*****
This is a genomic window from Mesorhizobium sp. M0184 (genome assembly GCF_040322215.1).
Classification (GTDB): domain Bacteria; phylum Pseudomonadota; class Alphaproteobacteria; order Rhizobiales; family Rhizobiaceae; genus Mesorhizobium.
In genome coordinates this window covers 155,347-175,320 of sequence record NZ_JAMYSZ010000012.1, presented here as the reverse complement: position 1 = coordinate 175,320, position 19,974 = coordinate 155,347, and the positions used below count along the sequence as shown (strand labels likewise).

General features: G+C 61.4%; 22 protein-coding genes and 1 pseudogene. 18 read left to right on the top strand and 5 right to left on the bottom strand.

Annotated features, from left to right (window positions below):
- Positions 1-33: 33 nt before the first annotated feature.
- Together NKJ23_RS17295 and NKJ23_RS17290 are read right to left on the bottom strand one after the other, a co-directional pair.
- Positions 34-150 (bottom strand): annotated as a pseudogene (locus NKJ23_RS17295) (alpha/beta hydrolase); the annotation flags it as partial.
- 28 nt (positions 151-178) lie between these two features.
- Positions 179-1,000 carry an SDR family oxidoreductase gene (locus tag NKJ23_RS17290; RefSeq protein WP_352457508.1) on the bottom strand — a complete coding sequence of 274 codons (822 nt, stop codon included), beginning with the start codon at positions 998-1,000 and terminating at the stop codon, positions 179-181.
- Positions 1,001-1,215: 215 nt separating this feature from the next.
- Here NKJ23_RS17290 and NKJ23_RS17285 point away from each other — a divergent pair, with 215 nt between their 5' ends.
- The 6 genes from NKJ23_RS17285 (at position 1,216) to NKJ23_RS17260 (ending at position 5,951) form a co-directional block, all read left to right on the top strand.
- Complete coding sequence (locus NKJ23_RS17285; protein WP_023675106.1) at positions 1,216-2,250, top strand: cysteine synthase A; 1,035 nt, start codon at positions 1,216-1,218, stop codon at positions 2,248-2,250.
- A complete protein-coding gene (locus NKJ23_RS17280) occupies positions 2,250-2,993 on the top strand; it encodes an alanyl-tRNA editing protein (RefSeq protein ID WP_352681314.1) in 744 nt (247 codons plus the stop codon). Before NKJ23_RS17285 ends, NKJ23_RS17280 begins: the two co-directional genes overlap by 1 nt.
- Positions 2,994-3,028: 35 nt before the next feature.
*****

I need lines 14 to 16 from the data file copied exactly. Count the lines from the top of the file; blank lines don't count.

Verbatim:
- Complete coding sequence (locus NKJ23_RS17285; protein WP_023675106.1) at positions 1,216-2,250, top strand: cysteine synthase A; 1,035 nt, start codon at positions 1,216-1,218, stop codon at positions 2,248-2,250.
- A complete protein-coding gene (locus NKJ23_RS17280) occupies positions 2,250-2,993 on the top strand; it encodes an alanyl-tRNA editing protein (RefSeq protein ID WP_352681314.1) in 744 nt (247 codons plus the stop codon). Before NKJ23_RS17285 ends, NKJ23_RS17280 begins: the two co-directional genes overlap by 1 nt.
- Positions 2,994-3,028: 35 nt before the next feature.